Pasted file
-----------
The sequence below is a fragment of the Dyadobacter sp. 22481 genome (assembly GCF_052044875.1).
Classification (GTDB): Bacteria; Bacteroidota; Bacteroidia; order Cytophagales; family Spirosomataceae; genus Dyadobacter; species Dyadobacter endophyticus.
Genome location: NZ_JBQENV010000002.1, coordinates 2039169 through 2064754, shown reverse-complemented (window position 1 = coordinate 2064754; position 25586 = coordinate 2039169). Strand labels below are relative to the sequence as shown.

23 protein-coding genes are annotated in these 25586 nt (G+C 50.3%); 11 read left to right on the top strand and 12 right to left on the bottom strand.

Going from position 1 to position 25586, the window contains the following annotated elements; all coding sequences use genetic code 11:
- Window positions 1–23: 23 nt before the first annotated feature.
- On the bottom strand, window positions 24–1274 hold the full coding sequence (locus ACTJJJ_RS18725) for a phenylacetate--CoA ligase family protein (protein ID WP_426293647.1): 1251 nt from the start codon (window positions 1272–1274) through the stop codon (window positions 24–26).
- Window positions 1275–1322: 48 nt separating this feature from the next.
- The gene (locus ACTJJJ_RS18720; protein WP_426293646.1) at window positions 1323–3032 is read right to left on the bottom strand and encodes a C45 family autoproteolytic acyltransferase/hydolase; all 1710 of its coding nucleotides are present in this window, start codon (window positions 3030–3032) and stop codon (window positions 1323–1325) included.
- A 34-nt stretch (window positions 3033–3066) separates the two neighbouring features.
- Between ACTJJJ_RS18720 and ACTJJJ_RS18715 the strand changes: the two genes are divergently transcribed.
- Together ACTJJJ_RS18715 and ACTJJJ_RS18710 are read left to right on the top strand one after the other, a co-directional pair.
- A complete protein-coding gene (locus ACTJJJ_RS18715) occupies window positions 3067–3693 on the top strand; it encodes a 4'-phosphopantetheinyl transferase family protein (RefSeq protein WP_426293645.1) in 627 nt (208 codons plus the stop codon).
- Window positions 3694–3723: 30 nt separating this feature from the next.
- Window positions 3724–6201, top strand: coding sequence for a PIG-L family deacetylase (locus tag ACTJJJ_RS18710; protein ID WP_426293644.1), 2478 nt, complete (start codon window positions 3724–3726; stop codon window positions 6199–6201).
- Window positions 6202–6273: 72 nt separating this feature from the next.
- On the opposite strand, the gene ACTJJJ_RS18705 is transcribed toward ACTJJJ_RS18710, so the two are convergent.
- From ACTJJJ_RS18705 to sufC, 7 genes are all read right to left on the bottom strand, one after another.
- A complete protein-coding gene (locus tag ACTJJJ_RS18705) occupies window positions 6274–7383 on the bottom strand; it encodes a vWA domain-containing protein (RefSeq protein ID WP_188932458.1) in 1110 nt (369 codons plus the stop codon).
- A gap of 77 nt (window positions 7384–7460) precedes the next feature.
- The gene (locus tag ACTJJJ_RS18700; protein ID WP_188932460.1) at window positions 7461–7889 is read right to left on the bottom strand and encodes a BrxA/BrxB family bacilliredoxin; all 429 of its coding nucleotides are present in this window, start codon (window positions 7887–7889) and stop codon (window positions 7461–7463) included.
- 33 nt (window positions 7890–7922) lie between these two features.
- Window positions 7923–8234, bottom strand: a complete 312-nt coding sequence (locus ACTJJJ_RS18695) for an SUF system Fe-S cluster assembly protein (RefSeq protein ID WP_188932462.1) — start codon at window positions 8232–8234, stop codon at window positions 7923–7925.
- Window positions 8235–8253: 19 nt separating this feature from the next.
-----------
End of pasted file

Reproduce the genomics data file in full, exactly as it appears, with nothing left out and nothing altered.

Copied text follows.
The sequence below is a fragment of the Dyadobacter sp. 22481 genome (assembly GCF_052044875.1).
Classification (GTDB): Bacteria; Bacteroidota; Bacteroidia; order Cytophagales; family Spirosomataceae; genus Dyadobacter; species Dyadobacter endophyticus.
Genome location: NZ_JBQENV010000002.1, coordinates 2039169 through 2064754, shown reverse-complemented (window position 1 = coordinate 2064754; position 25586 = coordinate 2039169). Strand labels below are relative to the sequence as shown.

23 protein-coding genes are annotated in these 25586 nt (G+C 50.3%); 11 read left to right on the top strand and 12 right to left on the bottom strand.

Going from position 1 to position 25586, the window contains the following annotated elements; all coding sequences use genetic code 11:
- Window positions 1–23: 23 nt before the first annotated feature.
- On the bottom strand, window positions 24–1274 hold the full coding sequence (locus ACTJJJ_RS18725) for a phenylacetate--CoA ligase family protein (protein ID WP_426293647.1): 1251 nt from the start codon (window positions 1272–1274) through the stop codon (window positions 24–26).
- Window positions 1275–1322: 48 nt separating this feature from the next.
- The gene (locus ACTJJJ_RS18720; protein WP_426293646.1) at window positions 1323–3032 is read right to left on the bottom strand and encodes a C45 family autoproteolytic acyltransferase/hydolase; all 1710 of its coding nucleotides are present in this window, start codon (window positions 3030–3032) and stop codon (window positions 1323–1325) included.
- A 34-nt stretch (window positions 3033–3066) separates the two neighbouring features.
- Between ACTJJJ_RS18720 and ACTJJJ_RS18715 the strand changes: the two genes are divergently transcribed.
- Together ACTJJJ_RS18715 and ACTJJJ_RS18710 are read left to right on the top strand one after the other, a co-directional pair.
- A complete protein-coding gene (locus ACTJJJ_RS18715) occupies window positions 3067–3693 on the top strand; it encodes a 4'-phosphopantetheinyl transferase family protein (RefSeq protein WP_426293645.1) in 627 nt (208 codons plus the stop codon).
- Window positions 3694–3723: 30 nt separating this feature from the next.
- Window positions 3724–6201, top strand: coding sequence for a PIG-L family deacetylase (locus tag ACTJJJ_RS18710; protein ID WP_426293644.1), 2478 nt, complete (start codon window positions 3724–3726; stop codon window positions 6199–6201).
- Window positions 6202–6273: 72 nt separating this feature from the next.
- On the opposite strand, the gene ACTJJJ_RS18705 is transcribed toward ACTJJJ_RS18710, so the two are convergent.
- From ACTJJJ_RS18705 to sufC, 7 genes are all read right to left on the bottom strand, one after another.
- A complete protein-coding gene (locus tag ACTJJJ_RS18705) occupies window positions 6274–7383 on the bottom strand; it encodes a vWA domain-containing protein (RefSeq protein ID WP_188932458.1) in 1110 nt (369 codons plus the stop codon).
- A gap of 77 nt (window positions 7384–7460) precedes the next feature.
- The gene (locus tag ACTJJJ_RS18700; protein ID WP_188932460.1) at window positions 7461–7889 is read right to left on the bottom strand and encodes a BrxA/BrxB family bacilliredoxin; all 429 of its coding nucleotides are present in this window, start codon (window positions 7887–7889) and stop codon (window positions 7461–7463) included.
- 33 nt (window positions 7890–7922) lie between these two features.
- Window positions 7923–8234, bottom strand: a complete 312-nt coding sequence (locus ACTJJJ_RS18695) for an SUF system Fe-S cluster assembly protein (RefSeq protein ID WP_188932462.1) — start codon at window positions 8232–8234, stop codon at window positions 7923–7925.
- Window positions 8235–8253: 19 nt separating this feature from the next.